Then there are a battery of announcements aimed disproportionately at younger women voters, who were more likely to switch to Labour at the last election.  Those of a certain disposition will argue that some of these are trivial, and that women and men both want government to get on with addressing big issues: Brexit, health, the economy, immigration, education and so on.  But part of the point of banning upskirting, say, or providing more free sanitary products is gaining “permission to be heard”, in order to make some voters, in this case younger female ones, more receptive to what Conservatives are doing more broadly and widely.

Which takes us, third, to law-making – not admitttedly the only means, or even necessarily the main one, by which government can act, but indispensable none the less.  Under which category we find a new law to protect service animals and the proposed end to no fault evictions, about which James Brokenshire wrote on this site recently.  The two may seem to have nothing in common but, on closer inspection, tell part of the same story.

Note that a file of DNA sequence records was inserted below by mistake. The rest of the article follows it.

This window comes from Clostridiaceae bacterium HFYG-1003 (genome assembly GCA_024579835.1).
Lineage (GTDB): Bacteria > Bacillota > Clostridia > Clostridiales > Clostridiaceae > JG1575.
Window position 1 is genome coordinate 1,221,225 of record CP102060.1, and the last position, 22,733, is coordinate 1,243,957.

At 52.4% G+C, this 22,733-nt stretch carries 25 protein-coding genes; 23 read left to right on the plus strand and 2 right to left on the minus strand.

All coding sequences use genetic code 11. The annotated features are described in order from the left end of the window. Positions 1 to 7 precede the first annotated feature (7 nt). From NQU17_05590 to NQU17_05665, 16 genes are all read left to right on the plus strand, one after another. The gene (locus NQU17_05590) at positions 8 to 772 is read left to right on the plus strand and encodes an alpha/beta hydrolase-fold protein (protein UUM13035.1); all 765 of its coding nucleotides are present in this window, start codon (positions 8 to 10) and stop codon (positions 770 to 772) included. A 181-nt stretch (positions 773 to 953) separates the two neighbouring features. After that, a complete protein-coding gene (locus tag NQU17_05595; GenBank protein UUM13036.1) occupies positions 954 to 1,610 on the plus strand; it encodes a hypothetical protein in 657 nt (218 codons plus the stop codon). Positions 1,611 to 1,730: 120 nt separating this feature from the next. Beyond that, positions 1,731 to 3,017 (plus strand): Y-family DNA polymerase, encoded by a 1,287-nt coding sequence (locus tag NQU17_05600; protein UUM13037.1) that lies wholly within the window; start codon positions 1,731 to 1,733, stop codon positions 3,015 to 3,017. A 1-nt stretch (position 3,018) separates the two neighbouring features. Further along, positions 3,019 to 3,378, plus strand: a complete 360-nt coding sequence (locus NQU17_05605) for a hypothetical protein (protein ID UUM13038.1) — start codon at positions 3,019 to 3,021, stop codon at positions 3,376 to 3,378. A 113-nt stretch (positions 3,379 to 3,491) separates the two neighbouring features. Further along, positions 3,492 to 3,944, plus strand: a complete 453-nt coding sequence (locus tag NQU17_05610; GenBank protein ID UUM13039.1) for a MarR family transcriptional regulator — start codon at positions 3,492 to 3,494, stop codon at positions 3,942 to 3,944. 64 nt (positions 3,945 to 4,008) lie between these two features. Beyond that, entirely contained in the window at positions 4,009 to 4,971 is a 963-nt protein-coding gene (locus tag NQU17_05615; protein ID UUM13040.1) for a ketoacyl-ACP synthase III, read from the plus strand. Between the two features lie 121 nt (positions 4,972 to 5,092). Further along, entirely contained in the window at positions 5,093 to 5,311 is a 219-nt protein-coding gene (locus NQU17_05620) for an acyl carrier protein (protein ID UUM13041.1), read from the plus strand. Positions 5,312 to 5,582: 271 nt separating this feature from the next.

Namely that, as Sam Coates keeps pointing out, the Government can’t get any plan which is remotely contentious through the Commons.  Only the most uncontested ideas, such as providing police and other service dogs with more protections, can make it through the House. And this new service animals measure isn’t even Government leglislation.  It came about through a Private Members Bill tabled by Oliver Heald and then backed by Ministers.